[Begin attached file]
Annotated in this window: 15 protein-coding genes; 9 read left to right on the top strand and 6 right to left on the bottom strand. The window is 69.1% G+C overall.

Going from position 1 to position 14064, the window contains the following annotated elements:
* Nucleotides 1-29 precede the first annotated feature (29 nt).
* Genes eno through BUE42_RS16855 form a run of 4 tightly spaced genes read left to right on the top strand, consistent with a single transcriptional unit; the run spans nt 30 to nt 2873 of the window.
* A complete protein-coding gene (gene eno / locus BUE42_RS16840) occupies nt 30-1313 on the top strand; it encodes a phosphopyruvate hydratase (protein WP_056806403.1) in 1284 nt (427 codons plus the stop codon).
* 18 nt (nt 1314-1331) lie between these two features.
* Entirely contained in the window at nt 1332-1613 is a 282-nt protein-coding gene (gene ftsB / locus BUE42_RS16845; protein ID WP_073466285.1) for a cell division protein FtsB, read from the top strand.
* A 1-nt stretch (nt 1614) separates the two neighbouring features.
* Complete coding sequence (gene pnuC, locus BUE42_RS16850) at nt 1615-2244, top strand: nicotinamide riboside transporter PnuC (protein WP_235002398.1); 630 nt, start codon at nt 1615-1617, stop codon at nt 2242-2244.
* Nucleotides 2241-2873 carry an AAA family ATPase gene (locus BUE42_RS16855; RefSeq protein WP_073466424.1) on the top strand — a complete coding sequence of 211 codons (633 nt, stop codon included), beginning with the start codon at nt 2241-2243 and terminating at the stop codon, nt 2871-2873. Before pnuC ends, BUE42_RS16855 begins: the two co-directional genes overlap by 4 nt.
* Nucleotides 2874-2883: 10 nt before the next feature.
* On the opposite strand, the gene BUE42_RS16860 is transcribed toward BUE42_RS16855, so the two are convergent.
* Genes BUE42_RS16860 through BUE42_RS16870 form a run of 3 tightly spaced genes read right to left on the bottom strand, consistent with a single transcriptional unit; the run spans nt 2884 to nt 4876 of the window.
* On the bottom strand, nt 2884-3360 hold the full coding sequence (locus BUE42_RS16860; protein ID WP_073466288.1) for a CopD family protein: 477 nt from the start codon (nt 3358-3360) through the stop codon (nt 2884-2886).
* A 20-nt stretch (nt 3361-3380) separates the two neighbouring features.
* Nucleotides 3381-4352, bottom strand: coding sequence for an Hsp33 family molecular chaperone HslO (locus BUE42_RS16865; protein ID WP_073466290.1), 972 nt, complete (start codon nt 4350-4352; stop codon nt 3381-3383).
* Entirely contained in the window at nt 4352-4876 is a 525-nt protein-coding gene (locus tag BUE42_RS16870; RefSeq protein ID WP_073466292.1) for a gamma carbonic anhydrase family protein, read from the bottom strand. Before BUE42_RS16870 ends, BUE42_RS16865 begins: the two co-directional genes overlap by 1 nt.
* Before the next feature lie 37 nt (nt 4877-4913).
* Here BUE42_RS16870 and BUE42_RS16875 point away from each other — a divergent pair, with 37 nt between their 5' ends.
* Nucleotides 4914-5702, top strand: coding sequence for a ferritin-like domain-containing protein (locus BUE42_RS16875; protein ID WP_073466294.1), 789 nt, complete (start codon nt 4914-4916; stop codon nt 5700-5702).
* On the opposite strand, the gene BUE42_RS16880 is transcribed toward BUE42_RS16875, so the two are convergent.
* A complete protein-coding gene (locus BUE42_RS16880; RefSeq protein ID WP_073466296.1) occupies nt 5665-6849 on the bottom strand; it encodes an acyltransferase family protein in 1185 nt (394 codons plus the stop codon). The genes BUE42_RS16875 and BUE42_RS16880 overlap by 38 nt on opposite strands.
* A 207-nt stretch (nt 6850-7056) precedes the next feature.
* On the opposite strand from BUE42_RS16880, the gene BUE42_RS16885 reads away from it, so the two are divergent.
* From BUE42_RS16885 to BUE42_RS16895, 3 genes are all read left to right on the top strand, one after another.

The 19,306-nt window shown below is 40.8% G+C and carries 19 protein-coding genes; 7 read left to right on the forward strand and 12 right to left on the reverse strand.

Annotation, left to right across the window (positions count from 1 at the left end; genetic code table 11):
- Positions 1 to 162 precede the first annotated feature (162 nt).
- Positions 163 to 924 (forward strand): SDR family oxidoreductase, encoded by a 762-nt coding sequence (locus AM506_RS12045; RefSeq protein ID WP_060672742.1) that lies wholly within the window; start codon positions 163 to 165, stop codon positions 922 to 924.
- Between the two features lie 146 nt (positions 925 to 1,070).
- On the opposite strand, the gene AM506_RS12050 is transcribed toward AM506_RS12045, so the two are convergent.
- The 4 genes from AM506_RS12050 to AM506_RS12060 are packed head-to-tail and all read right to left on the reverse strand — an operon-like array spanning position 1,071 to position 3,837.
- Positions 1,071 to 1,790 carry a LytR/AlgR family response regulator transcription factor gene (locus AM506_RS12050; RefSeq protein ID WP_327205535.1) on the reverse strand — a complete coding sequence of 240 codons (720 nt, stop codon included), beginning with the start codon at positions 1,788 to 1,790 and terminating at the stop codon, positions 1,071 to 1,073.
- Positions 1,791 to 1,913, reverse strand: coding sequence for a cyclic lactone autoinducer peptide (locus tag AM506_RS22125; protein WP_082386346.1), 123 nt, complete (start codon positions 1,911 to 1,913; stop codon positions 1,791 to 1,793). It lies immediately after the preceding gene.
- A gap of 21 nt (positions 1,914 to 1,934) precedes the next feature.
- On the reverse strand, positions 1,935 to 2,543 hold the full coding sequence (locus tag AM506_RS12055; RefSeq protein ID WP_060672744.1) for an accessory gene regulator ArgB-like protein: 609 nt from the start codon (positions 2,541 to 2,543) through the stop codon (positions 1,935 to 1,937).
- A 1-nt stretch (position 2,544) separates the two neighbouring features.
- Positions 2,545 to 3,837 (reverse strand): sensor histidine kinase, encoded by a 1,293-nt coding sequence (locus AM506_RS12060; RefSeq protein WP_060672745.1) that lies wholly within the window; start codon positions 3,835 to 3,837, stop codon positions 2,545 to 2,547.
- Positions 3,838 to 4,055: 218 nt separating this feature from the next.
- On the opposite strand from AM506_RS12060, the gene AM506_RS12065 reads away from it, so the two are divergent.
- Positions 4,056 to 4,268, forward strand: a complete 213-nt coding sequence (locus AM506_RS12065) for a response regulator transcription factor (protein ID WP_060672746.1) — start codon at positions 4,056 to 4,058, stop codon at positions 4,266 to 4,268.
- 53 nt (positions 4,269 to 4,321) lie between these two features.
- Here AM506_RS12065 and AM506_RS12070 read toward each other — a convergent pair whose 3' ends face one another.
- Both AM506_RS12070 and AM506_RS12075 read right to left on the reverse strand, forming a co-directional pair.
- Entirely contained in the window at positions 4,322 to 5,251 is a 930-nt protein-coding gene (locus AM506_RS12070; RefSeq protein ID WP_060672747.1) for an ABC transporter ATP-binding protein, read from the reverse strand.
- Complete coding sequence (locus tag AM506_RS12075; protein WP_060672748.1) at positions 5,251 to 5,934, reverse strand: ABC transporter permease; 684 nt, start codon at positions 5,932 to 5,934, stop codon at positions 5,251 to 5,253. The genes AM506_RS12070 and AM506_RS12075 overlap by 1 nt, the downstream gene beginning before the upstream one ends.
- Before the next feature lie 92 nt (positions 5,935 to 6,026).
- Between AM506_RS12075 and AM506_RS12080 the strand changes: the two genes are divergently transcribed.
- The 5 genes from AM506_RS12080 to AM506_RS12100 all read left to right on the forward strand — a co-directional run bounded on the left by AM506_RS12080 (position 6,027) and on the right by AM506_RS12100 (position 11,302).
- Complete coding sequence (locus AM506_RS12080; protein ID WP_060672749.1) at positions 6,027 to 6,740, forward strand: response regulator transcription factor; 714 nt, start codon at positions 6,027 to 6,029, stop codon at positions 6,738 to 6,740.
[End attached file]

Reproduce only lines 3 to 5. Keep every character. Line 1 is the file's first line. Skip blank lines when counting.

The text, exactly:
* Nucleotides 1-29 precede the first annotated feature (29 nt).
* Genes eno through BUE42_RS16855 form a run of 4 tightly spaced genes read left to right on the top strand, consistent with a single transcriptional unit; the run spans nt 30 to nt 2873 of the window.
* A complete protein-coding gene (gene eno / locus BUE42_RS16840) occupies nt 30-1313 on the top strand; it encodes a phosphopyruvate hydratase (protein WP_056806403.1) in 1284 nt (427 codons plus the stop codon).